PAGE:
U.S. Interventions in the Middle East
The current occupant of the White House has said, “The Middle East is a troubled place. There are a lot of bad things happening in that part of the world.” Indeed. But why is it a troubled place and why are bad things happening there? There is no mention of Washington’s role. Actions have consequences. U.S. invasions, occupations, coups, and economic warfare in the Middle East have significantly contributed to turning the region into a disaster area. Washington has aligned itself with feudal despotic regimes. Decades ago, the U.S. identified Middle Eastern oil as crucial to its designs to dominate the world. Fast forward. The 2003 U.S. invasion of Iraq has to be one of the greatest war crimes in history. Its ramifications continue to reverberate throughout the Middle East and beyond. And Palestine? Things are as bleak as ever.
This never before broadcast archival program marks the 15th anniversary of Said’s death.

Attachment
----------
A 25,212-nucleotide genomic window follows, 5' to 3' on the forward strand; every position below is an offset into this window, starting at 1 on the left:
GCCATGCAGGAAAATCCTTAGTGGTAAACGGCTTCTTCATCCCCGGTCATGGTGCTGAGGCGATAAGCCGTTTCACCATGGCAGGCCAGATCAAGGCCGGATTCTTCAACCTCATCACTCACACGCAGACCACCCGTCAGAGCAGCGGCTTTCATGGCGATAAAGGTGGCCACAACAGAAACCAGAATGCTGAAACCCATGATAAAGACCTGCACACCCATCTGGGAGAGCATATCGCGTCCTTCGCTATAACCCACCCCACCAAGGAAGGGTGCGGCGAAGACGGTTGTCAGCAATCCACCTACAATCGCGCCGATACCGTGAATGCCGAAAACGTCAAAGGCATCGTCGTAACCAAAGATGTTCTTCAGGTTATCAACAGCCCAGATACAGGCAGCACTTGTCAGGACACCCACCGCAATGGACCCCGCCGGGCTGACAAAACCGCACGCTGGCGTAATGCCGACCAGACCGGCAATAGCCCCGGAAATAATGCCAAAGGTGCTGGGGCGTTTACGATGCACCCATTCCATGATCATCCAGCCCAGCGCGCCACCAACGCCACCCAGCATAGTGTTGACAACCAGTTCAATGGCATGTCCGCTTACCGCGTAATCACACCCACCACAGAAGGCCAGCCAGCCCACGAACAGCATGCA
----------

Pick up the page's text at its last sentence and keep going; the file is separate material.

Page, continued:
Edward Said, an internationally renowned Columbia University professor, practically invented the field of post-colonial studies. His great works Orientalism and Culture and Imperialism have been translated into many languages and are widely used in colleges and universities. The New York Times called him, “one of the most influential literary and cultural critics in the world.” As one of the few advocates for Palestinian rights in the U.S., he was the target of vilification, death threats and vandalism. The Economist said he “repudiated terrorism in all its forms and was a passionate, eloquent and persistent advocate for justice for the dispossessed Palestinians.” He was a trenchant critic not just of Israeli policies, but also of Arafat, the corrupt coterie around him and the despotic Arab regimes. He felt strongly that intellectuals had a special responsibility to speak out against injustice, challenge power, confront hegemonic thinking, and provide alternatives. His friend Noam Chomsky said of him, “Said was one of the most remarkable and influential intellectuals of the last half-century. Much of his immense effort and talent was dedicated to overcoming the insularity, prejudice, self-righteousness, apologetics that are among the pathologies of power and defending the rights of the victims.” His memoir Out of Place won the New Yorker Book of the Year Award. His two books of interviews with David Barsamian are The Pen & the Sword and Culture & Resistance. Edward Said died in New York in 2003.